'I've been a silly man' - man illegally collected over 5,000 rare bird eggs
PUBLISHED: 20:48 12 October 2018 | UPDATED: 09:09 13 October 2018
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A "one man crime wave" who illegally collected more than 5,000 rare bird eggs has been warned he is facing jail.
Daniel Lingham, 65, was reported to police by a member of the public who saw him “head-to-toe in camouflage gear” picking eggs up off the ground at Cawston Heath in Norfolk, Norwich Magistrates’ Court heard.
Colette Harper, prosecuting, said officers attended and stop searched him on May 21.
“He disclosed he had eggs on his person and produced two small tubs,” she said, adding officers also found he had a catapult and tree climbing spikes with him.
She said that Lingham told officers: “I’ve been a silly man, haven’t I?”
Officers searched his home address and found tubs containing eggs under his bed and in the kitchen and living room, with many of them handwritten on.
Ms Harper said officers found a total of 5,266 eggs of species including nightingales, nightjars, turtle doves, chiffchaffs, little-ringed plovers, woodlarks and kingfishers.
Lingham, of Newton Park Homes, Newton St Faith, admitted five offences under the Wildlife and Countryside Act 1981.
Ms Harper said that 75 of the eggs were protected under schedule one of the act, adding that “these species are in decline”.
In police interview Lingham claimed: “This is an addiction.”
He was convicted of similar offences in 2005 when he was jailed for 12 weeks for illegally collecting 3,603 eggs.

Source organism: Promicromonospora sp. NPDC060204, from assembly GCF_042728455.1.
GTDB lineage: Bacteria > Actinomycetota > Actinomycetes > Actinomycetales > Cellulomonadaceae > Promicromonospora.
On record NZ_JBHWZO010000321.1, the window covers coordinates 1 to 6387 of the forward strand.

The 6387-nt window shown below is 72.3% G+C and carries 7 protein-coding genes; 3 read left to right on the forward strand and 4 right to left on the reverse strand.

The charges to which Lingham pleaded guilty on Friday are taking nine linnet eggs at Cawston Heath on May 21 and possession of articles capable of being used to commit an offence found during the stop search, which are tree climbing spikes, binoculars and padded containers.
He also admitted possession of 75 schedule one listed wild bird eggs, possession of 4,070 ordinarily protected wild bird eggs and possession of articles capable of being used to commit an offence found at his home address, which were wooden receptacles, plastic containers and egg reference books.
James Burrows, mitigating, said Lingham has been referred to a mental health team and is being treated for obsessive compulsive disorder.
Chairman of the bench Jeanne Heal, adjourning the hearing for a pre-sentence report, warned Lingham: “We’re looking at a quite lengthy custodial sentence.”
He was bailed to appear at Norwich Magistrates’ Court on November 27.
Speaking outside court, RSPB senior investigations officer Mark Thomas described Lingham as a “one-man crime wave in terms of rare birds in Norfolk” whose actions had an “incredible impact on birds both regionally and nationally”.
He said some bird species that Lingham targeted, such as nightjar, nightingale and turtle dove, have “really declined” in the last decade, some by as much as 90pc.
The RSPB is spending nearly £200,000 per year trying to conserve the turtle dove as there is a “very high chance that this bird could become extinct in the UK”, he said.
He said egg collecting is now “really rare” after a change in the law in 2001 meant egg collectors could be jailed.
He said this seizure of eggs was the largest since Lingham was last convicted in 2005.